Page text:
Fisheries

Sage Smiley/KDLG

Murkowski says the $50 million the CARES Act designated for commercial fisheries nationwide is not enough.

Avery Lill/KDLG

Dillingham subsistence permits can be filled out on phones, tablets, or computers. The electronic option is an effort to reduce foot traffic to Fish and Game's office, which only allows two visitors in the office at a time. 

Bristol Bay Regional Town Hall: April 30, 2020

Apr 30, 2020
Alex Hager/KDLG

Local officials, processors, health care professionals and state representatives discussed plans and answered questions about the 2020 commercial fishery in Bristol Bay.

Sage Smiley/KDLG

Thousands of fishermen coming to Bristol Bay will be operating under a strict set of guidelines this season, laid out in the new mandate released last week by Governor Mike Dunleavy. But some local leaders say it’s not enough. 

Isabelle Ross/KDLG

This year, concerns about COVID-19 are hanging over the Bristol Bay fishing season. Along with the millions of reds returning to spawn in the streams and lakes around the region, thousands of commercial fishermen, processors and cannery workers are starting to arrive in the region.

Sam Gardner/KDLG

There is still no consensus between the state, communities, and local entities on what the rules will be for the Bristol Bay fishery. Regional organizations are demanding strict safety measures, saying that if they are not met, the fishery should be closed. The state is moving forward with efforts to create safety plans while keeping the fishery open.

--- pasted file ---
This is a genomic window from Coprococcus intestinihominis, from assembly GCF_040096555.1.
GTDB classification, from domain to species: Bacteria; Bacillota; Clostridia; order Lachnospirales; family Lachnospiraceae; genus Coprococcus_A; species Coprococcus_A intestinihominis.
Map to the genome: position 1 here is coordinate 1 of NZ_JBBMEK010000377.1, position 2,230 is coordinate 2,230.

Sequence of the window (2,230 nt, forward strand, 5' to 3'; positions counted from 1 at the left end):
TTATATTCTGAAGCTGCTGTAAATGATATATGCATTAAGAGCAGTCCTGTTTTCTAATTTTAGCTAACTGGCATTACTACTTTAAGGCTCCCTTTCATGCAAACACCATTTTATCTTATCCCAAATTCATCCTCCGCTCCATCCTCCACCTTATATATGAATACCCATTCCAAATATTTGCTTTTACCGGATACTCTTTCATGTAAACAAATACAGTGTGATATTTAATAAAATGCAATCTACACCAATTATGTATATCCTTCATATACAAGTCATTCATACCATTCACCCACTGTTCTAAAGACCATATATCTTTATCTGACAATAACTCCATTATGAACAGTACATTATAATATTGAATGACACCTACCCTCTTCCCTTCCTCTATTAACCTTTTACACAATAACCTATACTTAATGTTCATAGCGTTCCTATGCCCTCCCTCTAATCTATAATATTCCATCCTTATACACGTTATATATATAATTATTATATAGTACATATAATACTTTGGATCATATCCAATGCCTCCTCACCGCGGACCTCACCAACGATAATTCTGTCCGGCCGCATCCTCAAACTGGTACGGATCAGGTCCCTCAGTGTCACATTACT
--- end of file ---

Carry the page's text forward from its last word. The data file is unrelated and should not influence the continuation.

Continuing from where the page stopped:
Sage Smiley/KDLG

The Naknek Native Village Council, the South Naknek Village Council, and the King Salmon Tribe have joined Dillingham in asking the governor to take immediate action regarding the commercial fishery. Meanwhile, processors have presented a plan aimed at addressing local concerns about keeping the fishery safe. 

Sage Smiley/KDLG

In a letter to Bristol Bay communities, 11 companies outlined safety protocols for the season. The Naknek Native Village Council, meanwhile, has echoed Dillingham's request that the governor take immediate action to ensure residents' safety during the pandemic. 

Courtesy of Icicle Seafoods

In early March, Icicle Seafoods locked down operations and stopped bringing on new crew members due to the pandemic. It says the workers on board its floating processor haven’t had contact with anyone off the vessel since then.

Alex Hager/KDLG

The Curyung Tribe and the City of Dillingham asked the governor to decide the fate of the 2020 commercial fishery immediately, citing the health and safety of residents. 

Alex Hager/KDLG

In a major shift, the board voted to halve Kodiak's allocation of Chignik sockeye in Cape Igvak, shortened fishing time, and doubled the minimum harvest required to open fishing in the Igvak section.

KDLG file photo

Fishermen participating in Alaska’s largest herring fishery have a huge quota to fill next year. But the primary customer isn't buying. 

Isabelle Ross/KDLG

Over 500 vendors exhibited at the 2019 Pacific Marine Expo in Seattle in late November. For commercial fishermen, processors and small businesses, it’s the place to be. 

Isabelle Ross/KDLG

If ADF&G's 2020 sockeye forecast for Bristol Bay comes in as predicted, it would make next year another in a series of big returns. But some biologists caution that continued abundance could lead to a downturn.

Mitch Borden/KDLG

The Bristol Bay Borough's general election was postponed. It was originally scheduled for Oct. 1. A special election will be held Nov. 5.  

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